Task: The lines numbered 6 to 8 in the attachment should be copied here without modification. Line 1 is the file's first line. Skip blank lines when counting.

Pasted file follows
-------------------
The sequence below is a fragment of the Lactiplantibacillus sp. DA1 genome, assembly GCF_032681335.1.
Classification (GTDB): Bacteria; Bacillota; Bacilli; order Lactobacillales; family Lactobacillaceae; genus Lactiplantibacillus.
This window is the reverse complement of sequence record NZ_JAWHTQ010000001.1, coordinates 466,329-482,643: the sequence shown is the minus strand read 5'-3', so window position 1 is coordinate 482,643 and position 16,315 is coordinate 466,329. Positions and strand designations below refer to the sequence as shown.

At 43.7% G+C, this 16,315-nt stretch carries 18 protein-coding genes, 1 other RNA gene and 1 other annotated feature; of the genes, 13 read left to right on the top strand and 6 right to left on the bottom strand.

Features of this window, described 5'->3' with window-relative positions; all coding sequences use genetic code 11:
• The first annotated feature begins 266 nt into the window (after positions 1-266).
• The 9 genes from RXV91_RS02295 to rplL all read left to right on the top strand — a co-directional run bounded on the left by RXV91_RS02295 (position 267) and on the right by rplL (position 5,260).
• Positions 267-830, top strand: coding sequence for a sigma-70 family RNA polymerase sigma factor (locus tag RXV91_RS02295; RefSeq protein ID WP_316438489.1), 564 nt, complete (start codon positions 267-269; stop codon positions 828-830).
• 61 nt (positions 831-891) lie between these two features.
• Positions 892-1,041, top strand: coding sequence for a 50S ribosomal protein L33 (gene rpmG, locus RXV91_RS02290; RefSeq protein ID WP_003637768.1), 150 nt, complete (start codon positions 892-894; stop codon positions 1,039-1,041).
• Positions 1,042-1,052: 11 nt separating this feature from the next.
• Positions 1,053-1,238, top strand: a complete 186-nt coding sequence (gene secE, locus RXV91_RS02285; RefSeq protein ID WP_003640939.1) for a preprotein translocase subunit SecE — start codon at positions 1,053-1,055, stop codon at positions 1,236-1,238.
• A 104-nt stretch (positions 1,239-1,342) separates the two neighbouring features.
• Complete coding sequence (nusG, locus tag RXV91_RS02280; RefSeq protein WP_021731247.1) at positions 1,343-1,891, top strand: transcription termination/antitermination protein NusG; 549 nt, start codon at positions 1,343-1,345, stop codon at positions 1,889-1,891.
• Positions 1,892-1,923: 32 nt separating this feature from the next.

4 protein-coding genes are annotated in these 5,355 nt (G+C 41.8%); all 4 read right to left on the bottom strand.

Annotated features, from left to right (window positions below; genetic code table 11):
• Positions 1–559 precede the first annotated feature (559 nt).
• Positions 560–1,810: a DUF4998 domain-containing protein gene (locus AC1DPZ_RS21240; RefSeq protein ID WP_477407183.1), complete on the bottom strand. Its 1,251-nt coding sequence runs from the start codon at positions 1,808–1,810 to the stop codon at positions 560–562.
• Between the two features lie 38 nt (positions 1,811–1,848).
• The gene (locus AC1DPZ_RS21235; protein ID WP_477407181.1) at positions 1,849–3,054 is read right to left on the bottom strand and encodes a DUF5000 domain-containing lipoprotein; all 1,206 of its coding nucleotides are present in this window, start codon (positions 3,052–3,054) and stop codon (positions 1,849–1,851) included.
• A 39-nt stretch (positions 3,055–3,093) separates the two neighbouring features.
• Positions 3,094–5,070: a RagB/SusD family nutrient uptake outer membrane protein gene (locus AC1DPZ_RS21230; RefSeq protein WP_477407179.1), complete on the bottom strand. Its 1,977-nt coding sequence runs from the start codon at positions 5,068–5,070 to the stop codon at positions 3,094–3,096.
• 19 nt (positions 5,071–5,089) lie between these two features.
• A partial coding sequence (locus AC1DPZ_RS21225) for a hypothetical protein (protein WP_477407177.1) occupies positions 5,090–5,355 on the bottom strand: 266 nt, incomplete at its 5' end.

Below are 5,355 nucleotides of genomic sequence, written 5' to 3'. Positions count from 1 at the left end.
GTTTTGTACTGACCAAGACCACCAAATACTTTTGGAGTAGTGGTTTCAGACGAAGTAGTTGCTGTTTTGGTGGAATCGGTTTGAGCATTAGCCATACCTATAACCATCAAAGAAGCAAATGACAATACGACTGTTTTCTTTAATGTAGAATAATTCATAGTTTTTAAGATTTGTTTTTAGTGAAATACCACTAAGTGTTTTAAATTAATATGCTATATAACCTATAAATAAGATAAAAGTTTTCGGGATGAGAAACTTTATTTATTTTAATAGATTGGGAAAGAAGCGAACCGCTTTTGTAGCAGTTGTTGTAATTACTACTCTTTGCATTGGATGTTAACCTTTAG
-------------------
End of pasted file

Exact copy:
• The first annotated feature begins 266 nt into the window (after positions 1-266).
• The 9 genes from RXV91_RS02295 to rplL all read left to right on the top strand — a co-directional run bounded on the left by RXV91_RS02295 (position 267) and on the right by rplL (position 5,260).
• Positions 267-830, top strand: coding sequence for a sigma-70 family RNA polymerase sigma factor (locus tag RXV91_RS02295; RefSeq protein ID WP_316438489.1), 564 nt, complete (start codon positions 267-269; stop codon positions 828-830).